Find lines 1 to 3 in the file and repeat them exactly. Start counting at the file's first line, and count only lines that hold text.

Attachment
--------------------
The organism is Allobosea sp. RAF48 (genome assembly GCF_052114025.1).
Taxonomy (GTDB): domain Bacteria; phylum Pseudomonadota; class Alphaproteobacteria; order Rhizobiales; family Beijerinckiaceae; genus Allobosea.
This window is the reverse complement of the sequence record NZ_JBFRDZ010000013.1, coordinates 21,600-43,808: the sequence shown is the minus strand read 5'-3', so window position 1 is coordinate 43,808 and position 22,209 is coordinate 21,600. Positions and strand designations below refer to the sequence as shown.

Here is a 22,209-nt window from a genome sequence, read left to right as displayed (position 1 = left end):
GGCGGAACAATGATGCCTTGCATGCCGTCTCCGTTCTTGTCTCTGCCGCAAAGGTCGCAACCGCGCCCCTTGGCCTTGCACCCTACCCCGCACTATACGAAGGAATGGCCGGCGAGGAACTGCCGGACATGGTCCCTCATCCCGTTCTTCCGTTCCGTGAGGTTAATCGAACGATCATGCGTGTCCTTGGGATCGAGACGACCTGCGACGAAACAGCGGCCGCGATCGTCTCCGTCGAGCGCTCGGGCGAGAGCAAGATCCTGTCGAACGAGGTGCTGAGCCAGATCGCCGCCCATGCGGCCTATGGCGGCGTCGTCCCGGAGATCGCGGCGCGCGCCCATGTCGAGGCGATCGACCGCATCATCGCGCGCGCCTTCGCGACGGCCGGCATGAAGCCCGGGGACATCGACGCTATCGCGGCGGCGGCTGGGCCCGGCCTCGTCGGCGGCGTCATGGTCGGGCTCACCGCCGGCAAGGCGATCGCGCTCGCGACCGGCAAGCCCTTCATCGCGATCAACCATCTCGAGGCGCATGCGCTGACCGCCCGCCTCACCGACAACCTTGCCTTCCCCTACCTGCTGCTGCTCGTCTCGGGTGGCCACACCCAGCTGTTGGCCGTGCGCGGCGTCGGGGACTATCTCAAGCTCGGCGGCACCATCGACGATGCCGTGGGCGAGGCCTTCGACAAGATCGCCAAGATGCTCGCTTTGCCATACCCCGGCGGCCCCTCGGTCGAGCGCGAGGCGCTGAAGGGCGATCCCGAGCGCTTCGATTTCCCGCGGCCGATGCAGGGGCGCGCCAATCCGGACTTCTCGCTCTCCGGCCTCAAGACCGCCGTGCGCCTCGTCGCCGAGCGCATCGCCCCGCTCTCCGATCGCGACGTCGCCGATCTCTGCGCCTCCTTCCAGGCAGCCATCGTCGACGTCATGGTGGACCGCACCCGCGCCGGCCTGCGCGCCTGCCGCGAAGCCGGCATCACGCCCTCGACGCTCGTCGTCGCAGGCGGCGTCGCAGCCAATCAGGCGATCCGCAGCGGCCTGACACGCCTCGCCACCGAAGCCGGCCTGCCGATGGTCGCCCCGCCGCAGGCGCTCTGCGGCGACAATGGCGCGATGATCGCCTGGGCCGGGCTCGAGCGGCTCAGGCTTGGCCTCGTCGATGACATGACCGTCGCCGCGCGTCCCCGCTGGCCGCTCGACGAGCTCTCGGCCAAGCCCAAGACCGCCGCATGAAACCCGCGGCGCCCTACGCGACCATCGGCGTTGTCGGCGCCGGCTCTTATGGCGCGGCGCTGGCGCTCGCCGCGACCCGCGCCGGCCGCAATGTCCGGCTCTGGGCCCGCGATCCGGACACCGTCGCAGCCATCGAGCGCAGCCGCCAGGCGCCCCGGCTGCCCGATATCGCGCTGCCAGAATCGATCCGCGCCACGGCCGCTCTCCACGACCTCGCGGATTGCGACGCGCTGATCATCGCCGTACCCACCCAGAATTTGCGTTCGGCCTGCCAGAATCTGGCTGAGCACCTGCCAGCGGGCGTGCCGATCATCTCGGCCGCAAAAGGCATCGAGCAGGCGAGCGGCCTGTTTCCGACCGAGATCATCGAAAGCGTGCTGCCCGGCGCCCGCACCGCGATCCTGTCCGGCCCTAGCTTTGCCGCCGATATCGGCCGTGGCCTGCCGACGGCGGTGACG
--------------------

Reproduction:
The organism is Allobosea sp. RAF48 (genome assembly GCF_052114025.1).
Taxonomy (GTDB): domain Bacteria; phylum Pseudomonadota; class Alphaproteobacteria; order Rhizobiales; family Beijerinckiaceae; genus Allobosea.
This window is the reverse complement of the sequence record NZ_JBFRDZ010000013.1, coordinates 21,600-43,808: the sequence shown is the minus strand read 5'-3', so window position 1 is coordinate 43,808 and position 22,209 is coordinate 21,600. Positions and strand designations below refer to the sequence as shown.